Until recently, Remembary was an iPad-only app, so I didn't think it would be very useful out in the wilderness where wifi is scarce and plug-in power is scarcer. Earlier this year, I drove from Edmonton to Halifax, camping and hiking along the way. A few weeks later, I spent a week in Newfoundland's spectacular Gros Morne area. I had an early test version of Remembary for iPhone on both of these trips - and even in prototype form, Remembary totally changed the experience.

Whether I was walking among the hoodoos of Writing-On-Stone Park in Alberta, or scrambling up the scree face of Gros Morne Mountain in Newfoundland, I took a lot more pictures knowing that they would automatically become parts of my diary and would also show up on my map of the day. Every picture becomes a jog to my memory, and a point on a map to show my progress.

Writing in my diary in the tent at the end of the day was made much easier with the "Lights Out" theme, which was specifically designed to not dazzle you or anyone nearby in low light situations.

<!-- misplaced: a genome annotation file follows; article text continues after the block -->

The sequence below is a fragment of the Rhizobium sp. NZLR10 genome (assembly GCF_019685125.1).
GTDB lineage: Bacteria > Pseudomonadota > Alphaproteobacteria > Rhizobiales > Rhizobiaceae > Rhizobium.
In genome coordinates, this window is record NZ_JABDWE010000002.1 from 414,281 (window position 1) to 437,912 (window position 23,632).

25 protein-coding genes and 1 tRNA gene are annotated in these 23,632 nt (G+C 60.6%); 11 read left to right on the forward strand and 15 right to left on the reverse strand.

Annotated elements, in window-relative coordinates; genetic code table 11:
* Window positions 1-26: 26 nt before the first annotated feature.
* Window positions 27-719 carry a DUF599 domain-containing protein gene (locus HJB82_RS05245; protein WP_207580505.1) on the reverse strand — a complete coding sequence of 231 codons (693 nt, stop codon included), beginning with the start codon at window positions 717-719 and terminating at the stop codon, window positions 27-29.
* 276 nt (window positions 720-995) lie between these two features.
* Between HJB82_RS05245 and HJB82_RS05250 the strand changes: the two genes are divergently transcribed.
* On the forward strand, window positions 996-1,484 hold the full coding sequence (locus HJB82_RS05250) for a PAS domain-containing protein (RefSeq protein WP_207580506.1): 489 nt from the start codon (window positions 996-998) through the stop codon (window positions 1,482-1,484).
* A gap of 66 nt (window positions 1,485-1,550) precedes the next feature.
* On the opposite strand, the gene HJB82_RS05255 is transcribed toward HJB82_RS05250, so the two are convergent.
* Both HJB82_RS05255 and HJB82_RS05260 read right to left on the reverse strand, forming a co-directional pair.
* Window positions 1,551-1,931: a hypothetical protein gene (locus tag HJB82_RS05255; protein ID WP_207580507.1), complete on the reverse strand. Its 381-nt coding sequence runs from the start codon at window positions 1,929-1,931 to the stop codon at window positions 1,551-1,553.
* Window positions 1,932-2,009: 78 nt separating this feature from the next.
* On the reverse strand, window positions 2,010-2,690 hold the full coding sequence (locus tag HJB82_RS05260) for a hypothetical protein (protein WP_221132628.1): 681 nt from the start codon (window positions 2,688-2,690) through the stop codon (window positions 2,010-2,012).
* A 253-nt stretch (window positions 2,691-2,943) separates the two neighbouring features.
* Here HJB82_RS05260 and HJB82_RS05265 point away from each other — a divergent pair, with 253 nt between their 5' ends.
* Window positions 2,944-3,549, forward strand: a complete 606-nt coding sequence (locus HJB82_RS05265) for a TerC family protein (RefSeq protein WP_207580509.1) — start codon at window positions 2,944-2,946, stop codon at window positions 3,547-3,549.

But I also found Remembary really useful while on the trail itself. The picture list and map view showed me where I had gone and when. By taking a picture of each wayfinding sign, I could see how long it had taken me to go measured distances, and so get a sense of how fast I was walking. Seeing the picture points over the satellite view gave me an instant birds-eye view of my progress and how much further I had to go. 

Out in Gros Morne, I was often out of cellular data range, but I got around this by checking the maps where we were going to hike when I was in town and had wifi access. The iPad caches the map tiles, so they were available later on when I was on the trail. 

I've made sure to keep the photo albums from my trips in my iPad's photo collection, so the picture are always available to Remembary. If I want to show people where I went on my trip, I often just hop over to the appropriate day in my diary and show them the map of where I went, tapping on the good pictures to show them in zoomable full screen.

AuthorAndrew Burke